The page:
Fannie Mae is rapidly adopting computer vision to speed and improve appraisals, and is poised to power the space.

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Artificial intelligence is not far from becoming an entrenched component of the real estate transaction, as evidenced by Fannie Mae’s formal announcement of its use in property appraisals in its June 2023 Appraiser Update.

The GSE (Government Sponsored Enterprise) stated in the paper that computer vision, a form of AI that can read and extract actionable data from still images, can be used to correct appraisals that didn’t sufficiently detect differences between subject properties and their comparables.

While Fannie Mae requires appraisers to include interior and exterior photos of properties they’re appraising, it only requires one exterior photo for each comparable property. Without interior photos for comps, it can be difficult to detect when condition and quality ratings in appraisal reports don’t match up.

To fill in the missing information, Fannie Mae acquired interior photos of comps from other sources such as Multiple Listing Service (MLS) listings, and used image recognition technology to analyze the condition and quality ratings in appraisal reports.

Fannie Mae said that it analyzed a million appraisals using computer vision and found that “the test identified a small subset with a high probability of erroneous C [condition] or Q [quality] ratings.”

“Appraisal experts in our Loan Quality Center reviewed those reports and found the model prediction was 98 percent accurate. This enabled us to identify appraisal defects much more efficiently than our other processes, including many defects that previously were impossible for our technology to triage.”

As a result, Fannie Mae said in its report that it “plans to deploy this technology in CU [collateral underwriting] and in our standard selection process for post-acquisition loan quality reviews in the near future.”, the real estate industry’s go-to provider of computer vision technology, now a part of a large number of proptechs and multiple listing services, is seemingly well-positioned for this role. The company already provides mortgage originators and appraisal management companies (AMCs) a GSE-compliant image validation solution with its computer vision technology, according to a Nov. 29 press release.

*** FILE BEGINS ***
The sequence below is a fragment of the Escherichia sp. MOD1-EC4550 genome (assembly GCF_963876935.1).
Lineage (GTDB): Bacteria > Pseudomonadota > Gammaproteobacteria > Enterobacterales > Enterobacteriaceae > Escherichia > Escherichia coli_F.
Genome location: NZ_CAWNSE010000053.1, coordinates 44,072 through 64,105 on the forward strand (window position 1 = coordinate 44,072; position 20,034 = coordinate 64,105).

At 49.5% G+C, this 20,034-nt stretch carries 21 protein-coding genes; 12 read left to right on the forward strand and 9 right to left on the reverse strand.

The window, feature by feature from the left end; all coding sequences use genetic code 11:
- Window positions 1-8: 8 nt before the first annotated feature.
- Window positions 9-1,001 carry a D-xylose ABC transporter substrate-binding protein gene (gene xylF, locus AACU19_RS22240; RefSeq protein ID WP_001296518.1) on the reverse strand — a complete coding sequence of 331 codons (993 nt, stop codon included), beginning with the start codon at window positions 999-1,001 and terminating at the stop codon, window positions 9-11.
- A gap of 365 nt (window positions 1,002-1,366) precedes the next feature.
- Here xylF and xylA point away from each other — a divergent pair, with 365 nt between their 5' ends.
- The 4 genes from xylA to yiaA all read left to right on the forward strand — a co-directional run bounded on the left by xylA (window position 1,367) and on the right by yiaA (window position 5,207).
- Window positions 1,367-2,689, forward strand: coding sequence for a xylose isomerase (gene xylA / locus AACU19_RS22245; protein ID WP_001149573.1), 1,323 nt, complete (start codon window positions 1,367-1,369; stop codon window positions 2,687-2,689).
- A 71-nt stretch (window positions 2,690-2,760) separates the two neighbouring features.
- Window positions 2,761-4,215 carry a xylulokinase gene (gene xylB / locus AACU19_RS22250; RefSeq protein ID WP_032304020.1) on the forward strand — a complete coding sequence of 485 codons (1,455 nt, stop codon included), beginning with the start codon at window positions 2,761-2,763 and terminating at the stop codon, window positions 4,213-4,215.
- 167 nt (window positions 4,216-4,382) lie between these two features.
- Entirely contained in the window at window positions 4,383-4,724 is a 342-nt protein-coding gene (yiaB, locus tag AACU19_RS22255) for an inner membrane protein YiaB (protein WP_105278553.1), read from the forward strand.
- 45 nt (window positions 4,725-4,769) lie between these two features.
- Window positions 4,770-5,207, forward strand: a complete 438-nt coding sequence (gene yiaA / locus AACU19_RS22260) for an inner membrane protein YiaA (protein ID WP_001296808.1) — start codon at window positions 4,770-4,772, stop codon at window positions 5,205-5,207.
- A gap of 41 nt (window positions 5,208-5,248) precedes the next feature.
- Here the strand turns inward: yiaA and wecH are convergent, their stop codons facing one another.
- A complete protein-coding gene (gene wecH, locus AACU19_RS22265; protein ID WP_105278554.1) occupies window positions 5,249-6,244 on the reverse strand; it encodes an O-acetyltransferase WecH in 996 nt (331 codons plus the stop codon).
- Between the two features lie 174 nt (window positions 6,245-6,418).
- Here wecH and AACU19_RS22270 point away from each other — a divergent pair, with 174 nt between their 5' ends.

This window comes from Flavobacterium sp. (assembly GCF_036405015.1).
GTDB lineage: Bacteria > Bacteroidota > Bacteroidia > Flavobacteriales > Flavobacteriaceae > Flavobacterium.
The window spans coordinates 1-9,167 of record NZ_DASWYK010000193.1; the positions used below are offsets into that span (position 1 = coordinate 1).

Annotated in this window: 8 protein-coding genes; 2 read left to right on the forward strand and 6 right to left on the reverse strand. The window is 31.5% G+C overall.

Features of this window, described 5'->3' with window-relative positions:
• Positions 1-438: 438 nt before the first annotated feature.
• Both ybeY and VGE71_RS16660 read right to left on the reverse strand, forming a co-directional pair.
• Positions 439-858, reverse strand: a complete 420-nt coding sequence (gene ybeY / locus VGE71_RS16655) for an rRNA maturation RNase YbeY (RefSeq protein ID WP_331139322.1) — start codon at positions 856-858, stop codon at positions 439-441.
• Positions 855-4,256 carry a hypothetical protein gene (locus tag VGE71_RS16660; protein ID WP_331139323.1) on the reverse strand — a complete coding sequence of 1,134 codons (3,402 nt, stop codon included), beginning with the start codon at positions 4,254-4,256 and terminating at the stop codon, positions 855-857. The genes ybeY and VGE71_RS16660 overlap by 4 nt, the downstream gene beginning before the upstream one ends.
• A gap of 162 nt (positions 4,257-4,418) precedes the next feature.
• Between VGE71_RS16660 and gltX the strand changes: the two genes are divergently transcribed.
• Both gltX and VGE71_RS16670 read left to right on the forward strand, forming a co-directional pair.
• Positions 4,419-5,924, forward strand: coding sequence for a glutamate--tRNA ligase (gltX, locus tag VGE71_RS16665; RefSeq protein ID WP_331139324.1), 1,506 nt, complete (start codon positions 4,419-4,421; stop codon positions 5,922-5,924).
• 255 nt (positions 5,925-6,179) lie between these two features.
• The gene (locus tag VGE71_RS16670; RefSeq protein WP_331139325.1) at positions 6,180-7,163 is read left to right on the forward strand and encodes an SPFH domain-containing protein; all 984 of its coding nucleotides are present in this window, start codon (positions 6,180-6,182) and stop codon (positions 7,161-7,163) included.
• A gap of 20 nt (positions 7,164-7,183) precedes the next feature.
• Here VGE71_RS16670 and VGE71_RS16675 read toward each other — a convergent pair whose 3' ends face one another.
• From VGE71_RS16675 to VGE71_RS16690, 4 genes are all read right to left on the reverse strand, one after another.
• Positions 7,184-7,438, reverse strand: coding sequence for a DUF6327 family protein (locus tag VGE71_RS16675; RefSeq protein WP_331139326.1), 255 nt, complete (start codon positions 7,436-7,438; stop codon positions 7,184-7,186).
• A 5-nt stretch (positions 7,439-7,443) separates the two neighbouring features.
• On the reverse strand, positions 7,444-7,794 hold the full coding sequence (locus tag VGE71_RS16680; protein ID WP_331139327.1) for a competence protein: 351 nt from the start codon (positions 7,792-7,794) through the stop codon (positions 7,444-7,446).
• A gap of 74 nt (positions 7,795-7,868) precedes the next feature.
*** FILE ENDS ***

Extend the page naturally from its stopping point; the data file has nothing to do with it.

Tony Pistilli, general manager of valuations for, said in the release that the GSE’s attention to computer vision will foster substantial interest from lenders and appraisers.

“Image recognition is now a must-have,” he said. “If Fannie Mae is doing it, appraisal providers and lenders need to be doing it too.”

The company released a product specifically for valuations in August of this year, and shortly after partnered with another company in the appraisal technology space, Bradford Technologies.’s computer vision and machine learning technology will be integrated into Bradford Technologies’ report quality control processes, Inman reported. was way ahead of the recent industry push into AI integration, recognizing more than five years ago that real estate was the most applicable use of its technology.

The Barcelona-based technology company considered how it may overlap with other lines of business, but the value that imagery holds in residential real estate was too obvious to ignore, especially given the sheer volume of it. In essence, without computer vision, untold terabytes of data are left out of the transaction ecosystem. With it, still images become much more valuable than their use in marketing.

Nathan Brannen, chief product officer for, emphasized that fact in a July 2023 interview with Inman Intel.

“There are about a million photos uploaded every day in the U.S., just in MLSs,” he said. “Someone may buy a home without seeing it, but no one buys a home without seeing a photo of it. They contain so much information.” is not the only player in this space. New Zealand’s ListAssist is working with California’s TheMLS to assist its members with automating property input, creating listing descriptions and ensuring image compliance. RealScout was early to use the technology to improve home search, allowing users to search by and compare interior features, a growing use among more prescient proptechs and tech-savvy agents and brokerages.

The adoption and proven capability of image recognition within the GSE space indicates its time has come. It’s no longer fringe or bleeding edge; it’s on the cusp of widespread acceptance, and, in turn, the real estate transaction may finally become more efficient as a result.

“Lenders and AMCs can immediately benefit by reducing the number of appraisal corrections, mitigating loan repurchase risk, and improving appraisal turn times and increasing appraisal quality by adopting our computer vision solution,” said Brannen in the release. “Computer vision can be a trusted source for quality and condition ratings, identifying property damage, home features not mentioned in the appraisal, and most importantly, protect the lender and appraisal provider by validating information in the appraisal.”

Email Craig Rowe

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